Archaeologists excavating a cave in South Korea have found evidence that suggests human beings were using sophisticated techniques to catch fish as far back as 29,000 years ago, much earlier than experts previously thought.
Carbon dating procedures on the fourteen limestone sinkers, unearthed in the eastern county of Jeongseon in June, have pushed back "the history of fishing by nets by some 19,000 years", Yonsei University Museum director Han Chang-gyun told AFP.
Previously, researchers had excavated sinkers—stones used to weigh down nets for catching fish—in Japan's Fukui Prefecture and South Korea's Cheongju city, but those discoveries were all dated back to the Neolithic Era and believed to be around 10,000 years old, Han said.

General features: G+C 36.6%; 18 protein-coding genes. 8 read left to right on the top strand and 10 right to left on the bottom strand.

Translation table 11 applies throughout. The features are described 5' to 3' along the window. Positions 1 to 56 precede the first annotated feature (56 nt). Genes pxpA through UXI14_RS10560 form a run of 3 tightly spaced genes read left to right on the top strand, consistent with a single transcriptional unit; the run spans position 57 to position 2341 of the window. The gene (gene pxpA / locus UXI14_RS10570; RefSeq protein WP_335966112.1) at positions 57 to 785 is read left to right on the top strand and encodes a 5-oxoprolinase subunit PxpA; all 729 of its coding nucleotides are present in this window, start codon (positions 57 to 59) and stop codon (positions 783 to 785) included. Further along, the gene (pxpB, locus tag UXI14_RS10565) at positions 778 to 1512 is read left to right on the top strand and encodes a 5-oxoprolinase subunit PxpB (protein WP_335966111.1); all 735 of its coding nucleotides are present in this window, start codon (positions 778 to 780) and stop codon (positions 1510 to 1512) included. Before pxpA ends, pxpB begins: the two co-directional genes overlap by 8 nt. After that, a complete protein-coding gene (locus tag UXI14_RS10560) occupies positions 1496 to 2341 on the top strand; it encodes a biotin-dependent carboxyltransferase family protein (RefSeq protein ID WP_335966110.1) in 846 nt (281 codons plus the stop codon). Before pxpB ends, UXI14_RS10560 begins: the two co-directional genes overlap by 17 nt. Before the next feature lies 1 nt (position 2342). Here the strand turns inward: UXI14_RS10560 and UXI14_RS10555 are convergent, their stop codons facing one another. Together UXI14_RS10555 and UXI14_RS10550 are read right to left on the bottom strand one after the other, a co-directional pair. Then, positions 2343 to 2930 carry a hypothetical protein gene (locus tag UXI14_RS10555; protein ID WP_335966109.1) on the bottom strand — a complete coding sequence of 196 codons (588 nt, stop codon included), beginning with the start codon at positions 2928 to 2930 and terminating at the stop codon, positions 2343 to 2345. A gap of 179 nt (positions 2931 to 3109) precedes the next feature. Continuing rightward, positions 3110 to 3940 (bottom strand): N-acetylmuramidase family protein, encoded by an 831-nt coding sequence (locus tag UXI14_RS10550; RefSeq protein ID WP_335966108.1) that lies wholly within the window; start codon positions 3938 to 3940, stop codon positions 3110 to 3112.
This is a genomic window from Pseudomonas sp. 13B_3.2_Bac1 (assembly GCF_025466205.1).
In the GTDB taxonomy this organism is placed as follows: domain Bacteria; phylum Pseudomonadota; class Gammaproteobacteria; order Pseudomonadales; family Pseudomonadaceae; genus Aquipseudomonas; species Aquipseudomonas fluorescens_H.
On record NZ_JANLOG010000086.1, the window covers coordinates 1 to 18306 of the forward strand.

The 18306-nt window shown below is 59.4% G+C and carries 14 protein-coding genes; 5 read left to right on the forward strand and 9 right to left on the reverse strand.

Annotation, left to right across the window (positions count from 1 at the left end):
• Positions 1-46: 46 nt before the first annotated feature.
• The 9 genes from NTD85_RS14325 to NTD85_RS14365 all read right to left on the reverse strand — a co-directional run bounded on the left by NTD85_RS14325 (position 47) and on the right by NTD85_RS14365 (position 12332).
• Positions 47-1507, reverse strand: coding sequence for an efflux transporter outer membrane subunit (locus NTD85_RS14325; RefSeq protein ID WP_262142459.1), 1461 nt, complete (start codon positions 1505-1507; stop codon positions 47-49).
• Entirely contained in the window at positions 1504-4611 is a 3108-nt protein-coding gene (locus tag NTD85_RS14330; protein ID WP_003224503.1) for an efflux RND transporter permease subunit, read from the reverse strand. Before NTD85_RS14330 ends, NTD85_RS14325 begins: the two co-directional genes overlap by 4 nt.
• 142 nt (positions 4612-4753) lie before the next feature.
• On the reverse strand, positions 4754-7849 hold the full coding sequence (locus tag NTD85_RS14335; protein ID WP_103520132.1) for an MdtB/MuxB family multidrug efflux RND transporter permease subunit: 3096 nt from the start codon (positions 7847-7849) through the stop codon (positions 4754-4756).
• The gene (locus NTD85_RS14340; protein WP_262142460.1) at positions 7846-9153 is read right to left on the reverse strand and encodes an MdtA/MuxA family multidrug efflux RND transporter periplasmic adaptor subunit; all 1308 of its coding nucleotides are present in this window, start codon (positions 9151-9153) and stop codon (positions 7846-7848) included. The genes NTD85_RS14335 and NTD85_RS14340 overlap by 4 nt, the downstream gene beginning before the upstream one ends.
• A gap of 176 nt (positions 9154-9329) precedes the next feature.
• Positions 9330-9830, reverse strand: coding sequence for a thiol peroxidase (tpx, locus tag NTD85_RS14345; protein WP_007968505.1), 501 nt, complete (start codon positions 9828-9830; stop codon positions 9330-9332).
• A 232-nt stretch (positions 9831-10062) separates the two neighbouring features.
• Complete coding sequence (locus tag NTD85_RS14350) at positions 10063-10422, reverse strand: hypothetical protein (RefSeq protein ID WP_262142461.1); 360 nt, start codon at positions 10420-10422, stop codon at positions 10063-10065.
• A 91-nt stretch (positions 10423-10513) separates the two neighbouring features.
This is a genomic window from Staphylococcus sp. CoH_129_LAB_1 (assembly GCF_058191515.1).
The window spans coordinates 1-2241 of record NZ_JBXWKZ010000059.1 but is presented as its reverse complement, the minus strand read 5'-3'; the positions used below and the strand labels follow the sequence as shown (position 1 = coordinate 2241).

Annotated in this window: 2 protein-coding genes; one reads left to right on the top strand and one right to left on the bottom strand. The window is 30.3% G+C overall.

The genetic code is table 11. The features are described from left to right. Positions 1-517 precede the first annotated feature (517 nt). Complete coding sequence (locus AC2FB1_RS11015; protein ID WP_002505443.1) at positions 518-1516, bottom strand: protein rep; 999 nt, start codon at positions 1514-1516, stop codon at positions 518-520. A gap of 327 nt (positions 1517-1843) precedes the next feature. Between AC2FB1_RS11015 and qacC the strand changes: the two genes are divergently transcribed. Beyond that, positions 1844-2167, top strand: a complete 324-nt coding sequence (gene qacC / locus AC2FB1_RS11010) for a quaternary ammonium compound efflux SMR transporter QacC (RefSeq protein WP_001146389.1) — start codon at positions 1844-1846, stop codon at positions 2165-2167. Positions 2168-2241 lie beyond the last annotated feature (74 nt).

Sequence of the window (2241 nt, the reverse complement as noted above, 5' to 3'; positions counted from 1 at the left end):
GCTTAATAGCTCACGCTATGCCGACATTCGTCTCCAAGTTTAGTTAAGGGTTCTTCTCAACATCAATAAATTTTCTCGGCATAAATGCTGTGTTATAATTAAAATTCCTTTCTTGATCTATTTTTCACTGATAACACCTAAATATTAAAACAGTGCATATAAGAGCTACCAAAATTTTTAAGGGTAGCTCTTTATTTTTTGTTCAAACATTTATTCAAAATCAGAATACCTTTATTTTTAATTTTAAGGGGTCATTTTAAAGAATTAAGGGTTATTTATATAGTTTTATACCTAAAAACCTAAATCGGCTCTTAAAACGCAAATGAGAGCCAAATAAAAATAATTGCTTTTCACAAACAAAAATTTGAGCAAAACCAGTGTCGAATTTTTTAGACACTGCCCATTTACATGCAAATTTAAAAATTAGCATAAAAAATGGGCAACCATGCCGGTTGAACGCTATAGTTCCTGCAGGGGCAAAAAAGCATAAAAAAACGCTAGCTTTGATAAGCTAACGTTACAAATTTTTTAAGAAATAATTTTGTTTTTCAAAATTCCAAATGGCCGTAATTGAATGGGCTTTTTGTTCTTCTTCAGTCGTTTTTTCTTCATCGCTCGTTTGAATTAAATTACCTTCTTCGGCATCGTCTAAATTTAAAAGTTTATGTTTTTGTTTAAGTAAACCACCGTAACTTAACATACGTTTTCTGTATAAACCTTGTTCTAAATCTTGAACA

"This discovery suggests humans in the Upper Paleolithic era were actively catching fish for their diet", he added.
The limestone sinkers, each weighing between 14 to 52 grammes and with a diameter of 37 to 56 millimetres, had grooves carved into them so they could be tied to the bottom of nets and used to catch small fish such as minnows in shallow streams, he said.
Researchers also found fossilized bones belonging to fish and other animals, as well as stone tools and flakes, inside the Maedun cave, he said.
Prior to the South Korean find, the oldest fishing implements were believed to be fishing hooks, made from the shells of sea snails, that were found on a southern Japanese island and said to date back some 23,000 years.
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